Rare plants and restoration at Ash Meadows National Wildlife Refuge
I’m working on developing an adaptive management monitoring protocol for the nine endemic rare plants species at the refuge, funded through a grant from USFWS to my lab at UC Davis. Fostering adaptive management in restoration landscapes is one of my passions and I am enjoying this opportunity to work collaboratively with refuge and Desert Complex managers, and Inventory and Monitoring staff from USFWS to craft a monitoring protocol that directly informs potential management actions. From 2008-2010 I conducted a study with Bruce Pavlik (BMP Ecosciences) on the reproductive biology of eleven rare plant taxa at Ash Meadows National Wildlife Refuge in the Amargosa Desert of Nevada.
Ash Meadows is a rare species hot spot, a landscape of wetlands, desert pot holes, and uplands with high species endemism. Checkout the fact sheets that we created for the rare plant species on the refuge here. The refuge is currently implementing large scale restoration projects to restore hydrology and remove invasive species. Our objective was to use multiple kinds of data on plant reproductive biology, phenology, and pollinator activity and abundance to determine an index of population vulnerability for the suite of rare species at the refuge for use in their restoration planning. Specific concerns include the sensitivity of rare plants to impacts of the restoration projects on pollinator habitat and communities.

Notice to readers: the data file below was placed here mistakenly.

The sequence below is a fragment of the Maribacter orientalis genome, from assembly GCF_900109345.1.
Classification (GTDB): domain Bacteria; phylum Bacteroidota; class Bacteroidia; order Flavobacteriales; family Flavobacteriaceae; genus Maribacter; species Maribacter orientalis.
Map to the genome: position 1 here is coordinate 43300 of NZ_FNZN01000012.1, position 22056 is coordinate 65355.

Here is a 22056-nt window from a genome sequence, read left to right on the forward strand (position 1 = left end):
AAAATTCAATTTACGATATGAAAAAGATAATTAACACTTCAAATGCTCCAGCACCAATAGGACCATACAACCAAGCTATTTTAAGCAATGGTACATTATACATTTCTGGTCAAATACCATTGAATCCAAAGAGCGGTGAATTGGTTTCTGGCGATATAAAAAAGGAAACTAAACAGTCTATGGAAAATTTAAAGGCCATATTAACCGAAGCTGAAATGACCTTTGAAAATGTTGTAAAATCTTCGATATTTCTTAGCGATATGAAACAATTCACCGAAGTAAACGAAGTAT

Plant breeding systems and relationships to native pollinators varied greatly across the study taxa; breeding systems ranged from highly selfing to obligate outcrossing. For example, we found evidence for a specialist pollinator relationship between a native Anthophora bee and the obligate outcrosser Astragalus phoenix. Pollinator behavior is also likely to influence reproductive rates of Mentzelia luecophylla and Arctomecon merriamii, among others (Pavlik and Moore 2012, Scampavia et al. 2012). Population size and plant breeding system are strongly correlated for the rare plants at Ash Meadows. In our report to the US Fish and Wildlife Service (Pavlik and Moore 2012) and manuscript in preparation (Moore and Pavlik), we propose an index of vulnerability to disturbance based on these metrics. We also found that herbivory by both insects and mammals poses a significant constraint on the reproduction of several of these rare taxa and suggest management strategies to control the impacts of herbivores. Please contact me if you would like a copy of our report and I will send it via FTP or Google Drive.